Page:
Issue #7113 has been updated by alexeymuranov (Alexey Muranov).


Eric, i meant that measuring the time in seconds ("the duration of 9 192 631 770 periods of the radiation corresponding to the transition between the two hyperfine levels of the ground state of the cesium 133 atom", according to the internet) from Epoch (January 1, 1970 00:00 UTC) does not look to me like a natural way to store train timetable.

P.S. I do not think that the Three Body Problem (here: Sun - Earth - Moon) is sufficiently studied to exclude the possibility that Moon falls on Earth (here is what i've found with google: http://count.ucsc.edu/~rmont/papers/S10.pdf). Also Moon can be pulled closer gently with a rope to avoid an impact.
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Feature #7113: New classes: `HumanTime::LocalTime`, `HumanTime::LocalDate`, `HumanTime::LocalDateTime` to represent "timetable time"
https://bugs.ruby-lang.org/issues/7113#change-30136

Author: alexeymuranov (Alexey Muranov)
Status: Rejected
Priority: Normal
Assignee: 
Category: 
Target version: 


=begin
I think it would be nice if the following new classes were added to the standard library: (({HumanTime::LocalTime})), (({HumanTime::LocalDate})), (({HumanTime::LocalDateTime})) to represent what they name. Apart from the time-related instance variables (({@year})), (({@month})), (({@day})), (({@weekday})), (({@hour})), (({@minutes})), (({@seconds})), (({@fraction_of_a_second})), they would have an optional string instance variable (({@location})), and maybe (({@longitude})) and (({@latitude})).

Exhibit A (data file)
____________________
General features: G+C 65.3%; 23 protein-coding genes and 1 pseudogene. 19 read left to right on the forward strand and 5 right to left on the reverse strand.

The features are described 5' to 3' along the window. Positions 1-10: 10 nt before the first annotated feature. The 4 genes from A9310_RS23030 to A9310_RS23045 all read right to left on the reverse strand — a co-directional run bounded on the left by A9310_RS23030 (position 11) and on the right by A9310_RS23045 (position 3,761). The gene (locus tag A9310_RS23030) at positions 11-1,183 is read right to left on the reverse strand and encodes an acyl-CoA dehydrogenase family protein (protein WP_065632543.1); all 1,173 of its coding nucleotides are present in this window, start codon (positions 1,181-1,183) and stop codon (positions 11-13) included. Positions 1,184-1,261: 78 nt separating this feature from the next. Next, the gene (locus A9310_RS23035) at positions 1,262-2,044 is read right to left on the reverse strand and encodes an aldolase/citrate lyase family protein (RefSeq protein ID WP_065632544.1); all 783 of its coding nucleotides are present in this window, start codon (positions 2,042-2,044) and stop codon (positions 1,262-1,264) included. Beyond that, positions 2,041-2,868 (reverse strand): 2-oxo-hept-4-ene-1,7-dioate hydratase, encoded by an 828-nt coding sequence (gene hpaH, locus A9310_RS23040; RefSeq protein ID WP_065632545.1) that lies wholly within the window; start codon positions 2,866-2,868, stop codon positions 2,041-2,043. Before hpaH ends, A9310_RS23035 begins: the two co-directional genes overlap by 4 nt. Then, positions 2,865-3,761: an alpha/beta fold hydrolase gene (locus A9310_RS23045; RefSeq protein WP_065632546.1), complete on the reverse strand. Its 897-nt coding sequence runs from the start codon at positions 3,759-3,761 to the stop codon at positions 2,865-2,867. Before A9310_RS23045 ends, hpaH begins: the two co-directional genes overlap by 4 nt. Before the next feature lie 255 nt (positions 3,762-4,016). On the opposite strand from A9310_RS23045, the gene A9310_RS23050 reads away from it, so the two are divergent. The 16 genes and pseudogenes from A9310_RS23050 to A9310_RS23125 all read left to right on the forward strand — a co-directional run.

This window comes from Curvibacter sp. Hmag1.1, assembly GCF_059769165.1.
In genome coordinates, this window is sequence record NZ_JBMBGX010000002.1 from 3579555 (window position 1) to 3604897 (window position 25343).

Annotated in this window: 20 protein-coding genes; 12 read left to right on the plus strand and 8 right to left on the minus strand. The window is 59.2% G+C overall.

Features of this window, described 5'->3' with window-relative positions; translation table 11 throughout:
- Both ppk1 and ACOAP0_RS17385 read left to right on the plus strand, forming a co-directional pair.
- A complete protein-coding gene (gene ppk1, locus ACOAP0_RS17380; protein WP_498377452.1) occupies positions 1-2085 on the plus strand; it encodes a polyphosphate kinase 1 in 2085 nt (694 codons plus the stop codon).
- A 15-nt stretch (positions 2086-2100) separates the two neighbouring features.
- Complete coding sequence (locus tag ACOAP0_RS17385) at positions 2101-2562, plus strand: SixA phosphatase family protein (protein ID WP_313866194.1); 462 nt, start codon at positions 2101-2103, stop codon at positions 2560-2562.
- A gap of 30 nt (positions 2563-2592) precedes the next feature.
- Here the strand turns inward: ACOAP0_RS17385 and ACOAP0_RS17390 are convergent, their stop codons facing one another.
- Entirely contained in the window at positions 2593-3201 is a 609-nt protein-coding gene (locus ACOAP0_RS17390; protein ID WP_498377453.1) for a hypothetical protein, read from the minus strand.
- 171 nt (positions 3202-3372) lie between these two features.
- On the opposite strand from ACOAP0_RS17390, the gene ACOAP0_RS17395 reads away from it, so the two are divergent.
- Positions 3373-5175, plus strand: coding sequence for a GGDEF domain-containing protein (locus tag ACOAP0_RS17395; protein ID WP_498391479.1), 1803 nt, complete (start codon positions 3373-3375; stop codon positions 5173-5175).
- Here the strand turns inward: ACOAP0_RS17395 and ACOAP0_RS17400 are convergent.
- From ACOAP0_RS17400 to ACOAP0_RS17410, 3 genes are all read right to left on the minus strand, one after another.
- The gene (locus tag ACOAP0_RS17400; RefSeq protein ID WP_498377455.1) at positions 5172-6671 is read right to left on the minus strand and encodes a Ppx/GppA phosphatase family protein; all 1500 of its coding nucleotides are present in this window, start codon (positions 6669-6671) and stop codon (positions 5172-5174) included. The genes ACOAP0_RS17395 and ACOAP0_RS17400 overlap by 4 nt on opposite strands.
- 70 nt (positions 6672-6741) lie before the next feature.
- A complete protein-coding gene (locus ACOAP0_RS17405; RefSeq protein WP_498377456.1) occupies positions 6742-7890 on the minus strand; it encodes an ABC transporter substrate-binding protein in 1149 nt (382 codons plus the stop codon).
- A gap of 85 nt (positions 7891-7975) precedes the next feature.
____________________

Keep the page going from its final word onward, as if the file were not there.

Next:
I think that the (({Time})) class is good for timestamping system log entires or stages in a physical experiment, but is not appropriate for "timetable time", like train schedule.

Here is an example: if the Mood falls on Earth and the Earth starts rotating faster, the days would become shorter, and it is clear that trains would not continue to follow their previous schedule described with Ruby (({Time})) instances, but they will try to follow the schedule described with "hh:mm" format relative to the new day length, which will stay 24 ((*human hours*)).

Another practical consideration: Ruby currently does not have a class to represent a standard database "time" column. This causes some unpleasant difficulties to users of ((*Ruby on Rails*)) web application framework, for example: http://www.rebeccablyth.co.uk/2008/01/03/time-columns-and-rails/

What do you think?
=end



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